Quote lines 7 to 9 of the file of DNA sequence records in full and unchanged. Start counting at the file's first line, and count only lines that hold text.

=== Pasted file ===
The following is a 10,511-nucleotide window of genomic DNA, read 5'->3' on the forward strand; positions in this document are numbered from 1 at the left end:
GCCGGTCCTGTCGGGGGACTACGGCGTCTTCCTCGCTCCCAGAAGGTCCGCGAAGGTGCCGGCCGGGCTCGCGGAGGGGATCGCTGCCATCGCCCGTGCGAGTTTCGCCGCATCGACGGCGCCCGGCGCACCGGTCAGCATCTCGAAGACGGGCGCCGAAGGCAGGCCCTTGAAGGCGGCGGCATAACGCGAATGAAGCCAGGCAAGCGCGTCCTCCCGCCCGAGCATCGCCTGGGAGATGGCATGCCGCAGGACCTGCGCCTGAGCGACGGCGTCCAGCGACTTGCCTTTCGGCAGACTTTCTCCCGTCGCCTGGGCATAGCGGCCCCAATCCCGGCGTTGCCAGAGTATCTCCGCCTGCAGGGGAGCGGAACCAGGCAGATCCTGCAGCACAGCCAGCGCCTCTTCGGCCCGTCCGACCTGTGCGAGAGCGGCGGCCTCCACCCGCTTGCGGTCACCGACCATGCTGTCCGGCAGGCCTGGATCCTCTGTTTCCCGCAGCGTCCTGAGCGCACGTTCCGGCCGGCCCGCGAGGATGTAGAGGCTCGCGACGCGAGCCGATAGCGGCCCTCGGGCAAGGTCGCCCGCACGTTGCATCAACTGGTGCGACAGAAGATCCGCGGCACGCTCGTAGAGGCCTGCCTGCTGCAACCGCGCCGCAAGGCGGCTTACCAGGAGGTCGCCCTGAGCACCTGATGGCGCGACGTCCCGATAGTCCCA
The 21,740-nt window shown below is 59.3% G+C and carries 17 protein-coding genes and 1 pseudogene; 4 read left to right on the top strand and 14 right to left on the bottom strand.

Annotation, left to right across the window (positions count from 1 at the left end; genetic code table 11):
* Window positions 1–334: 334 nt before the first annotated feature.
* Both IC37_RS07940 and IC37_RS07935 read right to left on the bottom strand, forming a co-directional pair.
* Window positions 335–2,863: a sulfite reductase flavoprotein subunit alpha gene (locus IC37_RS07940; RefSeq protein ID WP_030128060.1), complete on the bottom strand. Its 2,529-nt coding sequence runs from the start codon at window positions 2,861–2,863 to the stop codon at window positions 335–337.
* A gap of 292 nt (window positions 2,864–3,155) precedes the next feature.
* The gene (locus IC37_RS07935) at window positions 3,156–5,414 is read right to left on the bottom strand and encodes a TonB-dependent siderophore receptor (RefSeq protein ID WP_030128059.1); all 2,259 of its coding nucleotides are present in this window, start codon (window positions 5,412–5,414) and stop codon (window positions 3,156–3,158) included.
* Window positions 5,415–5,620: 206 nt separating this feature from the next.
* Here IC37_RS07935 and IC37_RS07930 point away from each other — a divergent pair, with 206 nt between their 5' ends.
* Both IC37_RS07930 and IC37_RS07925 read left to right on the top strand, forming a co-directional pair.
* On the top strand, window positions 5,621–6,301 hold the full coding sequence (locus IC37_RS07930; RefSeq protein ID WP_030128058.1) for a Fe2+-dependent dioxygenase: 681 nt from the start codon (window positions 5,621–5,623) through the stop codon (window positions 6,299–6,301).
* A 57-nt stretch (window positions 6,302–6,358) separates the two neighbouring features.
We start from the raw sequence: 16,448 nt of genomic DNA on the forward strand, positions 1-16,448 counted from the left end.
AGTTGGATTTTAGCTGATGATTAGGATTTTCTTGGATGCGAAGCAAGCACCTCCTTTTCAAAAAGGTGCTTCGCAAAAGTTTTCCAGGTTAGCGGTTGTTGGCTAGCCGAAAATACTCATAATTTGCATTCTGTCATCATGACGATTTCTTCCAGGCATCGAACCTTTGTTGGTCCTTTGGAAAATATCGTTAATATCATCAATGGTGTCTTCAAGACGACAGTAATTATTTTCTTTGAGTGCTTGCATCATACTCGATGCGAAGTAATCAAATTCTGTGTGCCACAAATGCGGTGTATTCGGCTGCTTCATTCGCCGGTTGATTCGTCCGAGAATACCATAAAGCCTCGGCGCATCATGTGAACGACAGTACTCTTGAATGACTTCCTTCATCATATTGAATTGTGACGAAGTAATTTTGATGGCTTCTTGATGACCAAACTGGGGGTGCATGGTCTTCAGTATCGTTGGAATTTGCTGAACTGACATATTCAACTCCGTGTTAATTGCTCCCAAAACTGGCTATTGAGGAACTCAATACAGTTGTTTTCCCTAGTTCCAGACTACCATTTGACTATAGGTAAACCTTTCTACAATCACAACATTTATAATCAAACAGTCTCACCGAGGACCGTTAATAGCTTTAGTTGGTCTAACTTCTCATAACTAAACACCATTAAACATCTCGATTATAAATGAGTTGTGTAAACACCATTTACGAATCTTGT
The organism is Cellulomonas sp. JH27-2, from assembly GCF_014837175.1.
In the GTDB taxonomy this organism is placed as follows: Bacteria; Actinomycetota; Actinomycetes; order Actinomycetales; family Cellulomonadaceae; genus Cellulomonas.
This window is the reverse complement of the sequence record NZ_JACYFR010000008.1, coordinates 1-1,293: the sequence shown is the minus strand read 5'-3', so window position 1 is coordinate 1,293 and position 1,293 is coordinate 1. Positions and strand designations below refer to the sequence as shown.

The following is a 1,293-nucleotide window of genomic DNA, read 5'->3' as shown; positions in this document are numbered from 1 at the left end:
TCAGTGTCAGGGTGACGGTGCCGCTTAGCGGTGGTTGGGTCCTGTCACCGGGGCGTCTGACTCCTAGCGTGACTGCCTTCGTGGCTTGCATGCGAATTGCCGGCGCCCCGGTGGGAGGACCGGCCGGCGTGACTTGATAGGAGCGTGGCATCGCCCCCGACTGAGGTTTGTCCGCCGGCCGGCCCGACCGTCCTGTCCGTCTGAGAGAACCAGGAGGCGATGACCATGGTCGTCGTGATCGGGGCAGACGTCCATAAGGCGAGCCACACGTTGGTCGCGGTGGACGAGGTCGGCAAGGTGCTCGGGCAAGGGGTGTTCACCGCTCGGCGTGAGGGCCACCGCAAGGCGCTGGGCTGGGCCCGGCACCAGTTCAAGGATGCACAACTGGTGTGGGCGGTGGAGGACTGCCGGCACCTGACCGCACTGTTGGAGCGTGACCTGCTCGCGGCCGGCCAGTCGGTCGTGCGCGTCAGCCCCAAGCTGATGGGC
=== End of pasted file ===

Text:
* Window positions 335–2,863: a sulfite reductase flavoprotein subunit alpha gene (locus IC37_RS07940; RefSeq protein ID WP_030128060.1), complete on the bottom strand. Its 2,529-nt coding sequence runs from the start codon at window positions 2,861–2,863 to the stop codon at window positions 335–337.
* A gap of 292 nt (window positions 2,864–3,155) precedes the next feature.
* The gene (locus IC37_RS07935) at window positions 3,156–5,414 is read right to left on the bottom strand and encodes a TonB-dependent siderophore receptor (RefSeq protein ID WP_030128059.1); all 2,259 of its coding nucleotides are present in this window, start codon (window positions 5,412–5,414) and stop codon (window positions 3,156–3,158) included.